According to golf bibliographers Cecil Hopkinson and Donovan/Murdoch, this poem constitutes “the first important contribution to the literature of golf.” It precedes, by no less than twenty-two years, of Thomas Mathison’s more celebrated ‘heroi-comical poem’ The Goff.

Glotta is legendary among golf-book enthusiasts: Richard Donovan in 1987 admits to ‘having not, to this day, seen a copy of it’. The English Short Title Catalog (ESTC), a database of holdings by major institutions records just ten copies including those held at the British Library, the Bodleian Library at Oxford and the National Library of Scotland This previously unrecorded copy stems from the collection of Douglas Grant, the first Professor of American Literature in the UK, and Chair of the department at the University of Leeds and was obtained at an uncatalogued auction in North Yorkshire, England in 2010.

Apparently there is money to be had in old golfing poetry. The last Glotta to come up for auction was in 1985 and sold for £5,500. A copy of the third edition of The Goff published in 1793 sold at auction in 1990 for $70,000.

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Miracle at Merion awarded 2010 USGA Book Award

April 15, 2011

The USGA announced on March 8th that Miracle at Merion: The Inspiring Story of Ben Hogan’s Amazing Comeback and Victory in the 1950 U.S. Open has won its 2010 Book Award.

The USGA Book Award is awarded each year to a book that “recognizes and honors outstanding contributions to golf literature while attempting to broaden the public’s interest in, and knowledge of, the game of golf.” The award is named in honor of Herbert Warren Wind.


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Written by David Barrett, the book has all the elements required of a great golf book: a compelling story, a worthy hero and a world-class course. The book would make good summer reading and get you excited about one of our favorites courses and host of the 2013 US Open: Merion.

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Golf Clubs as Bird Sanctuaries

April 1, 2011

The rarest Bobby Jones golf book? Golf Clubs as Bird Sanctuaries, published in the 1920s by the National Association of Audubon Societies. The 64 page softcover book was put together by the Golf Club Bird Sanctuary Committee which included both Bobby Jones and fellow future Augusta member and golf writer Grantland Rice (see our October 2010 newsletter for more on Rice). The book isn’t dated, but was published in the late 1920s.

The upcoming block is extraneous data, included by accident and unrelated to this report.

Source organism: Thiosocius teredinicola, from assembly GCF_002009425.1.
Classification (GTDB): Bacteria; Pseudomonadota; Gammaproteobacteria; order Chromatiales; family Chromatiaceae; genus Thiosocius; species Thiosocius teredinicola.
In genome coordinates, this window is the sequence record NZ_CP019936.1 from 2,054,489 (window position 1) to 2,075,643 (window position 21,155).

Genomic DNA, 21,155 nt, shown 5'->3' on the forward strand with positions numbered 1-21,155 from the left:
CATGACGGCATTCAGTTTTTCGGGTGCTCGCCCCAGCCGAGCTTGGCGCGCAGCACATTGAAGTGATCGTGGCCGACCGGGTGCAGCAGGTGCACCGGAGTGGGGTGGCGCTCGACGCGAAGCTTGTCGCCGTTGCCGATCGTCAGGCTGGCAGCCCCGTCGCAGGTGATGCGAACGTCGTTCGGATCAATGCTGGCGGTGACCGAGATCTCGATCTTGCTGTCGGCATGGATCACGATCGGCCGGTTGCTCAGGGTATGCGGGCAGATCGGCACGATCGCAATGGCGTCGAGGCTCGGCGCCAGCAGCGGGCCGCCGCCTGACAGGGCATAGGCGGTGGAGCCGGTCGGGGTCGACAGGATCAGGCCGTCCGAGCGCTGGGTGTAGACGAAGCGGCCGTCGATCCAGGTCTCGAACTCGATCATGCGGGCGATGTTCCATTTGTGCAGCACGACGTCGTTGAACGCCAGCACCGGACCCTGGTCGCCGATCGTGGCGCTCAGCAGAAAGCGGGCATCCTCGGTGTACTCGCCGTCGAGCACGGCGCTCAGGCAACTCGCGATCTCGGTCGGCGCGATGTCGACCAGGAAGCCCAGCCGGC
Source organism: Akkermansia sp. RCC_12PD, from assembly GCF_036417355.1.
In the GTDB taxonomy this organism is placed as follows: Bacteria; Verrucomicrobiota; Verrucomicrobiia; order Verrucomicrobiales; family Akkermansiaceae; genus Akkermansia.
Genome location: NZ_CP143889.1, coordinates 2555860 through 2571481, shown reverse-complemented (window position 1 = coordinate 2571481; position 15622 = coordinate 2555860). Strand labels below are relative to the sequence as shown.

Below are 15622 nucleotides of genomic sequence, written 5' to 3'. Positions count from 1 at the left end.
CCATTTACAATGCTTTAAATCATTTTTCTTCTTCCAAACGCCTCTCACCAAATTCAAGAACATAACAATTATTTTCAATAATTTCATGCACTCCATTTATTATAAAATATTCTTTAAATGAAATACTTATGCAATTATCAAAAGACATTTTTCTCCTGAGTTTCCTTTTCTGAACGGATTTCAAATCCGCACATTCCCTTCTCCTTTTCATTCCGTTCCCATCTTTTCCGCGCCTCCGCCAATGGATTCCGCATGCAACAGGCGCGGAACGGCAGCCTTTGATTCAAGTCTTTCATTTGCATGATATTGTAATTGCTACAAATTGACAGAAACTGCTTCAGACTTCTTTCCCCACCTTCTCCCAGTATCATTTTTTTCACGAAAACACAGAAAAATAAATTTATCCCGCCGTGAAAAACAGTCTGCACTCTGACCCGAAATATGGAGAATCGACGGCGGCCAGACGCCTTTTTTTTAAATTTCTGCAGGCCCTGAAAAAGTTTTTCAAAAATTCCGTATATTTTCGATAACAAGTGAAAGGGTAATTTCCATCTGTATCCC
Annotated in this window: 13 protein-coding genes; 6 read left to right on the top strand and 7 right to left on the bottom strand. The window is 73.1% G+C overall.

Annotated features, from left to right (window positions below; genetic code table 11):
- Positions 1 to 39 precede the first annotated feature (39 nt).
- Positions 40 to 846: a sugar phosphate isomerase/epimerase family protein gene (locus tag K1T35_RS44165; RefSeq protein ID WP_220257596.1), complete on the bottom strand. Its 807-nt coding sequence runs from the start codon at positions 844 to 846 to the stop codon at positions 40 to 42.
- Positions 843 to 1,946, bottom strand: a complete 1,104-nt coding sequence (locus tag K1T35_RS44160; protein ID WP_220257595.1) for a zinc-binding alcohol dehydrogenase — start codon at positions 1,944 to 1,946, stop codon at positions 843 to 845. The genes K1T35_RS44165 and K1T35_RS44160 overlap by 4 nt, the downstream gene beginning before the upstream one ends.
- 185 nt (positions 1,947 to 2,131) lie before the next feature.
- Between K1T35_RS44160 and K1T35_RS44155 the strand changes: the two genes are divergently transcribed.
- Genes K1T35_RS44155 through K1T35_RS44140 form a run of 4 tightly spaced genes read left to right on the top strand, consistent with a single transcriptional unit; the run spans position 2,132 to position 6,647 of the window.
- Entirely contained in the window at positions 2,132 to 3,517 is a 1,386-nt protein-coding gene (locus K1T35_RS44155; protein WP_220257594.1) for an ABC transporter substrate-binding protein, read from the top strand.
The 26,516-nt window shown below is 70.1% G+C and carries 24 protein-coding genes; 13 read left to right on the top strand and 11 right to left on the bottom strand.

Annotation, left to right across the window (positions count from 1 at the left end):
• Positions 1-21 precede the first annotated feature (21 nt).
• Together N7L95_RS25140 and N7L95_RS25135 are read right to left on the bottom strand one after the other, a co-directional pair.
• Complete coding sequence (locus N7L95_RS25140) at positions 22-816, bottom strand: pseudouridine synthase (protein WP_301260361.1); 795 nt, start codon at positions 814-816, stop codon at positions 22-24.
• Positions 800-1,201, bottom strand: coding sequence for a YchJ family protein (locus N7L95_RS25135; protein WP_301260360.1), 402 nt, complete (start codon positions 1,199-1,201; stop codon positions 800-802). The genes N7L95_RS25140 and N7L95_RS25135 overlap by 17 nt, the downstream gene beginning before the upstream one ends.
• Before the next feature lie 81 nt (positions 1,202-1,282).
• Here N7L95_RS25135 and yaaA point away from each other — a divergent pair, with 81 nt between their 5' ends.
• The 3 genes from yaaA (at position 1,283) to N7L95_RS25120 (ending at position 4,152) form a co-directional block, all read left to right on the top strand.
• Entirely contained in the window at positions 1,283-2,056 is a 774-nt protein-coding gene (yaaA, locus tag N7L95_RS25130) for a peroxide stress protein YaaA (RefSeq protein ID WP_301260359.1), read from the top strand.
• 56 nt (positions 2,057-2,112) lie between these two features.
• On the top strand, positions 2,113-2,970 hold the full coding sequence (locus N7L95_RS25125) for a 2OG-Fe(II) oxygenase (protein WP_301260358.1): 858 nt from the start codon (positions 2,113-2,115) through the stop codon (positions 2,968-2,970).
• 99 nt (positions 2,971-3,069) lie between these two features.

The President of both the National Association and the Golf Club Bird Sanctuary Committee was T. Gilbert Pearson, who was one of the founding members of the conservation movement in the United States. The National Association of Audubon Societies is now called the National Audubon Society. The cover of the book includes a picture of an idyllic golf course on rolling hills with birdbaths, bird houses and enough birds flying overhead to give Alfred Hitchcock ideas.

The book was published because the Audubon Society got frequent requests from golf clubs about how to make their courses friendly to attract and retain birds (we’re assuming that the dreaded Canadian Geese were excluded!). On second thought, attract birds for what purpose? “Pheasants are quick to avail themselves of protection. On shooting days they often parade up and down the green on golf course sanctuaries to the distraction of passing gunners.” Imagine putting that in your club newsletter today?

The book is quite well done and profusely illustrated. It is very practical and has chapters dedicated to Winter Feeding, Planting to Attract Birds and Fruits Attractive to Birds.

Some of the pictures can only be described as bizarre; page thirty-two has a young woman dressed like a Greek statue eating grapes off a tree. The committee also had a good sense of humor; in the back they list a rogue gallery of enemies of birds with ominous looking pictures: Owl, Opossum, Weasel, Rat, Skunk, Raccoon and Gun! They advise the greens keeper, “One does need to be alert, however, for the occasional criminal.”

The back cover illustration has a golfer in the rough mistakenly playing his ball and a small bird is nearby quoted “Hey! That was my Egg !x?!!” and miraculously the egg cracking open in mid air with a newborn chick flying out.

“The cheerful sons, the bright bits of color and the amusing antics of the birds are a decided asset to any club wherever located.”

Leave it to Bobby Jones to combine ornithology and golf.

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Toy Town Golf Course

March 1, 2011

Always on the lookout for rare golf club histories, we stumbled upon a real gem this past summer. The Toy Town Golf Course, located in Winchendon, Massachusetts was designed by Donald Ross. Winchendon is located in Northern Massachusetts and was known at the time as “Toy Town”.